More NewsAsk Jeeves Doubles Profits on Higher Ad Revenue

Ask Jeeves Doubles Profits on Higher Ad Revenue

Search revenue grew 16 percent for the quarter, a trend the company hopes to continue through plans to invest in marketing and improving the user experience this year.

Ask Jeeves more than doubled its profits in the first quarter of 2005, posting net income of $18.1 million, or $0.26 per share, on revenues of $94.9 million. This compares with $13.4 million in net income on revenues of $39.2 million for the comparable year-ago quarter.

Part of the jump in revenues can be attributed to last May’s acquisition of Interactive Search Holdings, parent of the Excite and iWon portals and MaxOnline network. Without giving specifics, the company attributes much of its growth in revenues, earnings and queries to a cross-channel ad campaign promoting the brand.

“Due to the positive results of our first-quarter ad campaign, we plan to spend an additional $2.5 million on marketing in the second quarter,” said Steve Sordello, CFO of Ask Jeeves. “We are projecting continued strong financial growth while investing more in key areas such as marketing and the user experience for even greater growth in 2006.”

Significant user experience improvements were tested over the past two quarters, and implemented in April. Most notable is a 31-percent reduction of paid ads “above the fold.” This brings up more natural search results from Jeeves’ Teoma technology, which the company has found to lead to stronger user retention and increased frequency of use. The company feels long-term gains in site visits will offset any impact on revenue-per-query resulting from the move.

The majority of Jeeves’ revenue, $62 million, came from Ask.com sites, which comprised 65 percent of the total revenue. The remaining $32.9 million came from its network and syndication business. Search revenues rose 16 percent to make up 88 percent of total revenue, largely due to increased search volume. The media side, which includes the iWon and Excite portals and MaxOnline network, saw a seasonal drop in revenues of 19 percent.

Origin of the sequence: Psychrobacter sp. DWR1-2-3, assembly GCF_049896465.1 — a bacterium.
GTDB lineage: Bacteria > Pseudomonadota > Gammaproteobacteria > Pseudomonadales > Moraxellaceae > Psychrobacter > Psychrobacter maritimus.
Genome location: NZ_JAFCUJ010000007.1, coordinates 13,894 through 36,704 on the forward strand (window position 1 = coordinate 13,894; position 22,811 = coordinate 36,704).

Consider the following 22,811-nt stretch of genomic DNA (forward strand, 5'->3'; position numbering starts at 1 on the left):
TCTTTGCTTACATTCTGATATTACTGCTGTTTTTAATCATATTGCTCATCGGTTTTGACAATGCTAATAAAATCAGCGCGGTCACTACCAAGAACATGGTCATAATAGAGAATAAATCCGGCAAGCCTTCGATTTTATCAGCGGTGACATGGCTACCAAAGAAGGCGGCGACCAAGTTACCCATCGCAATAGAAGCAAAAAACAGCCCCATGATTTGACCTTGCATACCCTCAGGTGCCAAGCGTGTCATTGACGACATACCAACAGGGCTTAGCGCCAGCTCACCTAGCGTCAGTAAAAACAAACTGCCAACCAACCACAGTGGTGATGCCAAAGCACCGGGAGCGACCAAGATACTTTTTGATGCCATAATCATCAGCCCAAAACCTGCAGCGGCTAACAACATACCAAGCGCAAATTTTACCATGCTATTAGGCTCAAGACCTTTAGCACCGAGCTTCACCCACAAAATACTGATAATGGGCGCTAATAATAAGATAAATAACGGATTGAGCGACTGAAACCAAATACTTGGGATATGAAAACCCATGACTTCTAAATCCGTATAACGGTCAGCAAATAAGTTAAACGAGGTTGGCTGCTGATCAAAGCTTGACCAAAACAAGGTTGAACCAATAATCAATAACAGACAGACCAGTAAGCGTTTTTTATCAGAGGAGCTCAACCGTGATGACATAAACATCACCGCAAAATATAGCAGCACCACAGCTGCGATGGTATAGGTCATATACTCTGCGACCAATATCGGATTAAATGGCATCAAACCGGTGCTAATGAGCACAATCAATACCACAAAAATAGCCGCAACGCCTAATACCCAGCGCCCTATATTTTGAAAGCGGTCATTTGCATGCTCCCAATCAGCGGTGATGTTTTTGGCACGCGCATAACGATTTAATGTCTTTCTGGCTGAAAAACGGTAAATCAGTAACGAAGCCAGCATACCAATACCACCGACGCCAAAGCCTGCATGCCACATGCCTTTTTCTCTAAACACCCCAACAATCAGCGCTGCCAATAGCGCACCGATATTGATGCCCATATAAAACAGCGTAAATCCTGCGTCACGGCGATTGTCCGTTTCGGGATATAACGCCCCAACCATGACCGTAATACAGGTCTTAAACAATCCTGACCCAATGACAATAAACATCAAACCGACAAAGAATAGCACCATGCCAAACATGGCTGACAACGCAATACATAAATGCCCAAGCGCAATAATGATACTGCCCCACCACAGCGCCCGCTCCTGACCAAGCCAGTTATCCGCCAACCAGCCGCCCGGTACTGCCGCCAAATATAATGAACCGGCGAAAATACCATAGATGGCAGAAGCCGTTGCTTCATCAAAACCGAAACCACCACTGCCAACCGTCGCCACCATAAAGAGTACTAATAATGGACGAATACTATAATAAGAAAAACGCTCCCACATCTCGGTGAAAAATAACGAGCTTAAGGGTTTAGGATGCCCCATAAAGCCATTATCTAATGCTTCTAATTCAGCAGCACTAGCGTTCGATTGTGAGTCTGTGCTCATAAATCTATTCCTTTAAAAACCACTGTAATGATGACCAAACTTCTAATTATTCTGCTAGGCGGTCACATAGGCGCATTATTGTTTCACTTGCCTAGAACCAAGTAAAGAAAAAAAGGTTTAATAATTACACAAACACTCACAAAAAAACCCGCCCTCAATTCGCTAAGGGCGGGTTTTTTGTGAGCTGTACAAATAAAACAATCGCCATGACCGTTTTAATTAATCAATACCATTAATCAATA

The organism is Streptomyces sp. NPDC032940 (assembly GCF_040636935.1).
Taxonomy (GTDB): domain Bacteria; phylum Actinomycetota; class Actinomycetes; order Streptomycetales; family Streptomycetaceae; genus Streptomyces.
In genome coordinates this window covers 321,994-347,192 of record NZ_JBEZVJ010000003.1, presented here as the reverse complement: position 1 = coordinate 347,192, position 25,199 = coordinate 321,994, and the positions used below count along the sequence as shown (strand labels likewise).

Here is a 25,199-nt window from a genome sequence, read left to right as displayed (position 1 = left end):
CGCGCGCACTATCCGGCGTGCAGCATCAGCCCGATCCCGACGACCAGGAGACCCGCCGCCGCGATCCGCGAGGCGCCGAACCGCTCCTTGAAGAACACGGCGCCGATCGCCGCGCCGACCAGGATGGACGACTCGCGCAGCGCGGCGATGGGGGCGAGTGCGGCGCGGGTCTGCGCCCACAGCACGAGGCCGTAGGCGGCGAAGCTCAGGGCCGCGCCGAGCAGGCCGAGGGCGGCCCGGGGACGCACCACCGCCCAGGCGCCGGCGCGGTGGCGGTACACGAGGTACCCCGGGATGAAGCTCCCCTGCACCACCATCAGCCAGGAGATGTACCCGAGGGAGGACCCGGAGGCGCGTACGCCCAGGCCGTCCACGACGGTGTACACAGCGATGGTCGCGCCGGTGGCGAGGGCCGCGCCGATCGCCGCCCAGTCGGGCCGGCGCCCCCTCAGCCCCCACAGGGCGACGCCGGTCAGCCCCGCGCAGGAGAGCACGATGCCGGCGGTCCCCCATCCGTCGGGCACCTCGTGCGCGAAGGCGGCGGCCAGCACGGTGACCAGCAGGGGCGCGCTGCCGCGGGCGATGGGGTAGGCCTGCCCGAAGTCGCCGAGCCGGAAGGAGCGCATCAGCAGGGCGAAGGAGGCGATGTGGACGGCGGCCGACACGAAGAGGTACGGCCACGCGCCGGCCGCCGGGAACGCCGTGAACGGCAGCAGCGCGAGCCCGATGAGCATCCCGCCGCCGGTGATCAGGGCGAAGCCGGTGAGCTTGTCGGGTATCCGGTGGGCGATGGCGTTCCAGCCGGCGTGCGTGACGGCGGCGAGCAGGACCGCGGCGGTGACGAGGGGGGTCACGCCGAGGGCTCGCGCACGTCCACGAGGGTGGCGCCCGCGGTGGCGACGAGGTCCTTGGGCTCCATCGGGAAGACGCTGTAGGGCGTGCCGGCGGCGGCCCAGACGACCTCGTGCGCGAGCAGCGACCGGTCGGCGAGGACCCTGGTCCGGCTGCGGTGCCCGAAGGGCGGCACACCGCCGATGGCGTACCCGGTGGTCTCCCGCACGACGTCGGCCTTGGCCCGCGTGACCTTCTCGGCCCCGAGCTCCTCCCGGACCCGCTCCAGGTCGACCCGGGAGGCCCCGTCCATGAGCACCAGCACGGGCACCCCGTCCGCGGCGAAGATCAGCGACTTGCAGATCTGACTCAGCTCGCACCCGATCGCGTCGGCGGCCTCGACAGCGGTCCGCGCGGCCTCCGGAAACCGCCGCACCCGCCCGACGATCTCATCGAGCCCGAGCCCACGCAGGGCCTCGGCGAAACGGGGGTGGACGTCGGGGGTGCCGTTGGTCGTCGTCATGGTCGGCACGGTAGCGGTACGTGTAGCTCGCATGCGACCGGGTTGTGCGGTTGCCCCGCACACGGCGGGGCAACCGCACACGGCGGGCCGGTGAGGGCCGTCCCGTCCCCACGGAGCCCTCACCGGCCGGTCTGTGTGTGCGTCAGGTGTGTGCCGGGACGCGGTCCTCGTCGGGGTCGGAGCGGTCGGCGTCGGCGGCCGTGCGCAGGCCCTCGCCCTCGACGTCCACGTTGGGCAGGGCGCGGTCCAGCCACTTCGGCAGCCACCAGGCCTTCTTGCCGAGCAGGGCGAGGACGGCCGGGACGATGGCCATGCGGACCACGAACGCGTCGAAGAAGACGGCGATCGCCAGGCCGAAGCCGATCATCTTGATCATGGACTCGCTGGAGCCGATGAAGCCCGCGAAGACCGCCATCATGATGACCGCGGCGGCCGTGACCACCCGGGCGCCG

Nearly three-quarters of all revenue, 74 percent, came from paid listings supplied by Google, a relationship that will continue through 2007, even after Jeeves is acquired by IAC/Interactive Corp. That transaction is currently expected to close late in the second quarter or early in the third quarter. Ask Jeeves itself acquired RSS feed aggregator Bloglines in February.

For the second quarter of 2005, Ask Jeeves anticipates revenues of $94 million, and GAAP net income of $0.21 per share. For the full year, Ask Jeeves currently anticipates revenues of approximately $380 to $395 million and GAAP net income in the range of $0.90 to $1.05 per share.

Shares of Ask Jeeves closed down $0.36 at $27.42 before the news.

Related Articles

GDPR: The role of technology in data compliance

Data & Analytics GDPR: The role of technology in data compliance

3w Clark Boyd
What companies can learn from the We-Vibe lawsuit about the Internet of Things

Legal & Regulatory What companies can learn from the We-Vibe lawsuit about the Internet of Things

8m Al Roberts
Has advertising arrived on Google Home?

Media Has advertising arrived on Google Home?

8m Al Roberts
Is Twitter slowly dying?

More News Is Twitter slowly dying?

9m Al Roberts
FedEx launches fulfillment service to take on Amazon

Ecommerce FedEx launches fulfillment service to take on Amazon

9m Al Roberts
Target is the top retail digital marketer, so why is it struggling?

Ecommerce Target is the top retail digital marketer, so why is it struggling?

8m Al Roberts
YouTube is "on pace to eclipse TV" thanks to savvy algorithm use

More News YouTube is "on pace to eclipse TV" thanks to savvy algorithm use

9m Al Roberts
YouTube is getting rid of 30-second unskippable pre-roll ads

Ad Industry Metrics YouTube is getting rid of 30-second unskippable pre-roll ads

9m Al Roberts